Object structure


Niektóre cechy wieloletniej zmienności temperatury powietrza w Polsce (1951-2010) = Some features of long-term variability in air temperature in Poland (1951-2010)


Przegląd Geograficzny T. 86 z. 3 (2014)


Wójcik, Robert ; Miętus, Mirosław



Place of publishing:


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24 cm

Subject and Keywords:

climate variability ; air temperature ; mean area air temperature ; trends of opinion in France (19 c.) ; air temperature anomalies ; Poland


The aim of the analysis presented here has been to describe long-term variability in air temperature in Poland over the 1951-2010 period. Certain spatial aspects have also been discussed. In order to provide a representative and homogeneous temperature series, station data were averaged for 7 geographical regions of Poland, and for the country as a whole. The distinction drawn between shoreland, lakelands, lowlands, highlands, Subcarpathia, the Sudetes and the Carpathians is as adopted after Kondracki (2002). It takes account of such important factors underpinning spatial variability in temperaturę as altitude, relief, land use, and, indirectly (as a result of latitudinal distribution) also distance from the Baltic Sea and the amount of received solar radiation. In total, monthly average temperature values from 45 synoptic stations were used to calculate an area-averaged temperature for Poland (Table 1). Further study then entailed analysis of annual, seasonal and monthly series with a view to determining trends (at an adopted statistical signifi cance of =0.05), decadal average temperature variability, the longterm course to be noted for air temperature anomalies and the range of variability. The most signifi cant feature of the long-term (1951-2010) variability in annual air temperature in Poland is the statistically signifi cant increase that displays in every analysed region, with an average rate of change exceeding 0.2°C per decade (Table 2). At the seasonal level, an upward trend is to be noted for spring (+0.36°C/10 years) and summer (almost 0.2°C/10 years). In line with this, the decade 2001-2010 was the hottest in the analyzed period (Table 3, 8-10), with the exception of winter (Table 7), for which a slight decrease in average air temperature relative to the 1991-2000 period could be observed. When set against the whole 1951-2000 period, the rate of annual warming remains approximately constant though the summer-season contribution to the warming trendis clearly increasing, while the winter contribution is reduced. On a monthly basis, statistically signifi cant warming over the period is to be observed for February (by over 0.5°C/10 years – the highest rate for any month), during spring (i.e. in March, April and May), and in July and August. Analysis addressing the spatial distribution to the trend revealed that the highest rate of temperature increase is affecting northern Poland (the shoreland and lakeland belts) and the Carpathians, while the lowest rate of increases is to be observed for the highlands and the Sudetes. The long-term course of air temperature anomalies is dominated by short-term variability, which manifests itself in relatively large changes from year to year and with the occurrence of short warm and cold periods. However, where annual series are concerned there has been a noticeable run of warmer years since 1988 (Fig. 1), with only a few exceptions (e.g. 1996 and 2010). A similar situation applies to spring (Fig. 3) and summer (Fig. 4). Furthermore, the spatial cohesion displayed by air-temperature variability indicates that observed changes in thermal conditions in Poland are mainly driven by large-scale factor(s). Fluctuations in annual air temperature averaged for Poland do not exceed ±2°C. On the seasonal scale, variability range varies from 3.9°C in summer to 10.2°C in winter, while at the level of individual months the range is between 4.7°C in June and 16.3°C in February. Relatively small variations in air temperature characterisethe Baltic coast (the shoreland belt). Another feature of long-term air temperaturę change in Poland is that the values for extreme negative anomalies in winter are clearly larger than the positive ones. In the annual cycle, July is most often the warmest month (in 60% of the years during the 1951-2010 period), while the minimal average air temperaturę has most often been recorded in January (in 45% of years).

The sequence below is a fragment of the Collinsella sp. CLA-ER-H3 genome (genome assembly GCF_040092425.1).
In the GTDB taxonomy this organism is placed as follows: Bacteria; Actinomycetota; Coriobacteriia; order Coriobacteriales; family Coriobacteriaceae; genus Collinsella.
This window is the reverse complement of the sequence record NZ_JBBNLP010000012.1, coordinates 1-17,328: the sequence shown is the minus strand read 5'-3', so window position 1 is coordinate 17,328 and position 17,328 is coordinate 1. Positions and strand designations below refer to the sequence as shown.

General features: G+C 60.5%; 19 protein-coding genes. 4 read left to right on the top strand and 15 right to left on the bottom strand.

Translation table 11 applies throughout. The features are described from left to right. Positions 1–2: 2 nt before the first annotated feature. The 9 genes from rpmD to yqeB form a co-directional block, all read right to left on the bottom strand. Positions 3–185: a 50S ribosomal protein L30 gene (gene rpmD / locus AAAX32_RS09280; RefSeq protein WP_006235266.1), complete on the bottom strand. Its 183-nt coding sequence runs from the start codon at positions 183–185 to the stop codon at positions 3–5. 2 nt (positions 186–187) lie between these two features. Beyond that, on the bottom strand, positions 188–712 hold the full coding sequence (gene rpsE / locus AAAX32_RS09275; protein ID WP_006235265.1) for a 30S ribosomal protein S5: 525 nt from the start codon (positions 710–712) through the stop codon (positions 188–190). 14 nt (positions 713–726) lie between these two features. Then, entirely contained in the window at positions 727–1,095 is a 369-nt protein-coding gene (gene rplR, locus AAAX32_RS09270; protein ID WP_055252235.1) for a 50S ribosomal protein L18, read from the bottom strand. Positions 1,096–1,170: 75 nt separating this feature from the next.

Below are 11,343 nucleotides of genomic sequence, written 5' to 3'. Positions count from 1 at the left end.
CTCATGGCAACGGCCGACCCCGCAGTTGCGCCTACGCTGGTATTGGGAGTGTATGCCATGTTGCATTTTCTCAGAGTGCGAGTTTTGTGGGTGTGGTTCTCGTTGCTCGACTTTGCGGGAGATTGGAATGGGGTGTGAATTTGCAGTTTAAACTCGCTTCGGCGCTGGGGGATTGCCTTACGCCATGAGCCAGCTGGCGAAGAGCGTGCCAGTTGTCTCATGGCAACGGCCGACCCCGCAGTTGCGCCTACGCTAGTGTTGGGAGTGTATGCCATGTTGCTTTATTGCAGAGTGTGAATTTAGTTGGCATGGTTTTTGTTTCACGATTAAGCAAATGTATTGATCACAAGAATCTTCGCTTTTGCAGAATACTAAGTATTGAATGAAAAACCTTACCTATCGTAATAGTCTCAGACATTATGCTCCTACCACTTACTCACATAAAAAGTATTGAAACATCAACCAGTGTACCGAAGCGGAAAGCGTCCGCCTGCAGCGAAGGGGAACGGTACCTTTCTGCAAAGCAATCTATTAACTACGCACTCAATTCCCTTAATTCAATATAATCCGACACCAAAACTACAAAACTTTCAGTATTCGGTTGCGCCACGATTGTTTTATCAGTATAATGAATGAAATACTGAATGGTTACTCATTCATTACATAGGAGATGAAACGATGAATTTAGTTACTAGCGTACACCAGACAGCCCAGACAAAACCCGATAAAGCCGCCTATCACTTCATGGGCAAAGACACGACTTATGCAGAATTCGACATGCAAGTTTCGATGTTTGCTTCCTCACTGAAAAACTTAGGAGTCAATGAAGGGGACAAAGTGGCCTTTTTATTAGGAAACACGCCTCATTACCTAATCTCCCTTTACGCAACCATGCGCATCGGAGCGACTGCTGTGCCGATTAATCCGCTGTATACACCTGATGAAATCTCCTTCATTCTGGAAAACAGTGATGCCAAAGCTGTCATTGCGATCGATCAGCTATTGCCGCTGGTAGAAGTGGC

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Institute of Geography and Spatial Organization of the Polish Academy of Sciences

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Central Library of Geography and Environmental Protection. Institute of Geography and Spatial Organization PAS

Projects co-financed by:

Programme Innovative Economy, 2010-2014, Priority Axis 2. R&D infrastructure ; European Union. European Regional Development Fund



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